Erratum: The structure of superposed Weyl fields

Mon. Not. R. Astron. Soc. 322, 207±208 (2001)
Erratum: The structure of superposed Weyl fields
by O. SemeraÂk,w T. Zellerinw and M. ZÏaÂcÏekw
Key words: errata, addenda ± black hole physics ± gravitation ± relativity.
ds2 ˆ R2H …e2lext …rˆ2M;u† du2 ‡ sin2 u df2 †;
Unfortunately, the mistake also entered equations (65) and (66)
for Gaussian curvature of the horizon. These should read
" p #
… gff †;u
R H ˆ 2 p
guu gff
ˆ 2
…RH sin u†;u
RH elext
R2H elext sin u
1 ‡ …next;u ‡ lext;u † cot u ‡ next;uu 2 next;u lext;u
R2H e2lext
because l ext is not zero on the horizon (it only vanishes at vacuum
parts of the axis r ˆ 0†; namely (e.g. Will 1974)
All is evaluated on the horizon, so, according to equation (2),1
lext …r ˆ 2M; u† ˆ 2next …r ˆ 2M; u† 2 2next …r ˆ 2M; 0†:
RH ˆ
The function RH ˆ 2Me2next …rˆ2M;u† is the equatorial circumferential
radius of the horizon (2pRH sin u is a „proper azimuthal circumferp
ence of the horizon at given u and 2 0 RH …u†elext …rˆ2M;u† du is its
proper poloidal circumference).
Although RH ˆ RH …u† (plotted in Fig. 8 of the paper) still tells
something about deformation of the horizon, a true shape of the
black hole is better represented in a way used by Smarr (1973): the
2-metric (equation 1) is first rewritten in m ˆ cos u coordinates as
ds2 ˆ h2 ‰ f 21 …m† dm2 ‡ f …m† df2 Š;
where h is a scalefactor independent of m , in our case
h ˆ RH …u ˆ 0† ˆ 2Me
2next …rˆ2M;mˆ1†
The isometric embedding of the horizon 2-surface (m , f ) in
three-dimensional Euclidean space (x, y, z) is then given by
y ˆ h f sin f;
x ˆ h f cos f;
… m s
1 2 f 2;m dm:
Fig. 1 shows the shapes generated numerically from the above
4M 2 e2next …u†24next …0†
whereas on the axis one has
RH ˆ
4M exp p
b2 ‡ M 2
! 12
4M M 2
…b2 ‡ M 2 †3=2
q 2001 RAS
which can turn negative, though only for large values of M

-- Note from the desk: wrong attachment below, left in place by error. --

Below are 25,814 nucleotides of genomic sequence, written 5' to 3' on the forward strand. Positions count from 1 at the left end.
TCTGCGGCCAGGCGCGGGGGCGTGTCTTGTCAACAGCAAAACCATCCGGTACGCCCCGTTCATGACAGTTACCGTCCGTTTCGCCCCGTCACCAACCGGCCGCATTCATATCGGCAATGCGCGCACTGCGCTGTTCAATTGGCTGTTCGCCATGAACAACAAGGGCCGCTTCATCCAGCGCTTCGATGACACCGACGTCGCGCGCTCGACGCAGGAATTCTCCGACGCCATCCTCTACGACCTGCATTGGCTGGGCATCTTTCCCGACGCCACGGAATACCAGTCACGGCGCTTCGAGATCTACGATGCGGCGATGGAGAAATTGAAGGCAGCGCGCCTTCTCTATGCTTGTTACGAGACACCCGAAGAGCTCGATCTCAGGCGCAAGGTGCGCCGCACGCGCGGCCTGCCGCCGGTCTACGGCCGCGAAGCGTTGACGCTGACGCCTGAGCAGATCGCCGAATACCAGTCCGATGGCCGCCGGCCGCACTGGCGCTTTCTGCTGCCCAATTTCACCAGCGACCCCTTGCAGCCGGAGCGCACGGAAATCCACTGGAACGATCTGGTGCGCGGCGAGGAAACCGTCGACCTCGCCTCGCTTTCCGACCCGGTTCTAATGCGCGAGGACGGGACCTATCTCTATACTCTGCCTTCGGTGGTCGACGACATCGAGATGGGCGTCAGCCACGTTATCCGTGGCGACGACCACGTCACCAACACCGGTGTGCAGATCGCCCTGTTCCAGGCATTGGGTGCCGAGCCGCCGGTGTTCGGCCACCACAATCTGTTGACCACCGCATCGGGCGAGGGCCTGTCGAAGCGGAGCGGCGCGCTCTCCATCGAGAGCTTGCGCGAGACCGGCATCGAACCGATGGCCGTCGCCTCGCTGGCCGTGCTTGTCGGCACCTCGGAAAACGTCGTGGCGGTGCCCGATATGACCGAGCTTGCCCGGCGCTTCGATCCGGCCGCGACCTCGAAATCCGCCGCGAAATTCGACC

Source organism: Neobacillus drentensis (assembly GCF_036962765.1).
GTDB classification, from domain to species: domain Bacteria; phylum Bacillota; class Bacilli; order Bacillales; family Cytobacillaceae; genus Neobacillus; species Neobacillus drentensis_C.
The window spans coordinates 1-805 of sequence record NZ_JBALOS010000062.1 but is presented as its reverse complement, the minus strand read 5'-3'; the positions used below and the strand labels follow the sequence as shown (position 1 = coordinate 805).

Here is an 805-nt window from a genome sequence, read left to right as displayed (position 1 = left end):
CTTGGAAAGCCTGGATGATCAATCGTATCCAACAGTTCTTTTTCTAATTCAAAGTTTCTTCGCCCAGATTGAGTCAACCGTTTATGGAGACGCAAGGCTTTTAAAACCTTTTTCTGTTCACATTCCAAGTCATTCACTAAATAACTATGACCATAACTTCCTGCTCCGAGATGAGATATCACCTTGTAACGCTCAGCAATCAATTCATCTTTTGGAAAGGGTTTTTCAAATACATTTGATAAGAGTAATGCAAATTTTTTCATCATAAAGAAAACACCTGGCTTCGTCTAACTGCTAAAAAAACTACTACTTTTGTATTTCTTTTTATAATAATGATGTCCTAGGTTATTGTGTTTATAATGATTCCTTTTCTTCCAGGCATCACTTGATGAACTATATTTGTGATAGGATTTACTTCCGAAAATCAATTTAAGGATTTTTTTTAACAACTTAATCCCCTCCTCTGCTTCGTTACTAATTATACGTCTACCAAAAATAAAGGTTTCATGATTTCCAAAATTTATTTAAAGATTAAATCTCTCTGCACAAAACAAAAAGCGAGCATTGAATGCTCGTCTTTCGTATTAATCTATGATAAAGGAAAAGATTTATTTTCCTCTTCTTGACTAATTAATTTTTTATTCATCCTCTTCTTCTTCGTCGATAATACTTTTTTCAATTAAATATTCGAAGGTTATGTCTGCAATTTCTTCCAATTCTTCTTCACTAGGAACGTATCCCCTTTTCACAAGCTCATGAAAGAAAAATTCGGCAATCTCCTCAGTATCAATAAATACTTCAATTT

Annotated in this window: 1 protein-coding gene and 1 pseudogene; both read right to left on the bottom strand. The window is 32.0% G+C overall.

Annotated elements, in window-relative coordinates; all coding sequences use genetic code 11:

(even for a ring just above the horizon, b ! M; it would require
M 8 M=4†:
When the Gaussian curvature becomes negative somewhere on
a surface, the latter is no longer globally embeddable in E3
(roughly speaking, in the region with RH,0 the outline of the
surface is even shorter than a straight line in E3). Some of
the shapes shown in Fig. 1 (mainly the last case in lower right) are
very near to this limit.
Notation is kept according to the original paper. We apologize
for any inconvenience.
E-mail: [email protected] (OS); [email protected] (TZ); [email protected] (MZÏ)
The statements, concerning RH in the case of a Bach±Weyl ring
as the external source, remain valid as given in the paper, up to a
slight correction of numerical factors: RH is always positive in the
equatorial plane,
M M2
! 1‡
RH ˆ
4M 2 exp p 2
b2 ‡ M 2
f …m† ˆ …1 2 m2 † e2next …rˆ2M;mˆ1†22next …rˆ2M;m† :
1 ‡ 3next;u cot u ‡ next;uu 2 2n2ext;u
Other form is R H ˆ 2f ;mm =…2h2 † (Smarr 1973).
Downloaded from by guest on February 3, 2015
The paper `The structure of superposed Weyl fields' was published in Mon. Not. R. Astron. Soc. 308, 691±704 (1999). In that
paper we studied Weyl space±times generated by a compact
centre (Schwarzschild black hole or Appell ring) surrounded by a
gravitating matter in the form of a (Bach±Weyl) ring or a
(Lemos±Letelier annular) thin disc. An error occurred in Section 5
where distortion of the Schwarzschild horizon because of either of
the external sources was calculated. Equation (61) should have
O. SemeraÂk, T. Zellerin and M. ZÏaÂcÏek
Smarr L., 1973, Phys. Rev. D, 7, 289
Will C. M., 1974, ApJ, 191, 521
This paper has been typeset from a TEX/LATEX file prepared by the author.
q 2001 RAS, MNRAS 322, 207±208
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Figure 1. Distortion of the Schwarzschild horizon owing to the external Bach±Weyl ring (left plots) and owing to the external Lemos±Letelier annular disc
(right plots). The intrinsic shape of the horizon, given by the isometric embedding in equations (4)±(7), changes with the mass (top plots) and Schwarzschild
radius (bottom plots) of the additional sources. As expected, the horizon inflates towards the external source when decreasing the radius or increasing the
mass of the latter. However, quite unrealistic values must be chosen in order to raise an evident flattening (the values are different here from those used in the
original figure where RH(u ) were plotted, because some of the original values already lead to a horizon with locally negative Gaussian curvature, not
embeddable globally in E3): in top plots, r=M ˆ 2:7 for the ring and r=M ˆ 2:2 for the disc, with M =M ˆ 0:2; 0.4, 0.6, ¼, 1.2; in bottom plots,
M =M ˆ 0:63; with r=M ˆ 8; 4, 3.2, 2.8, 2.5, 2.37 for the ring and with r=M ˆ 6; 2.8, 2.31, 2.15, 2.10, 2.08 for the disc. Both axes are in the units of the
Schwarzschild mass M.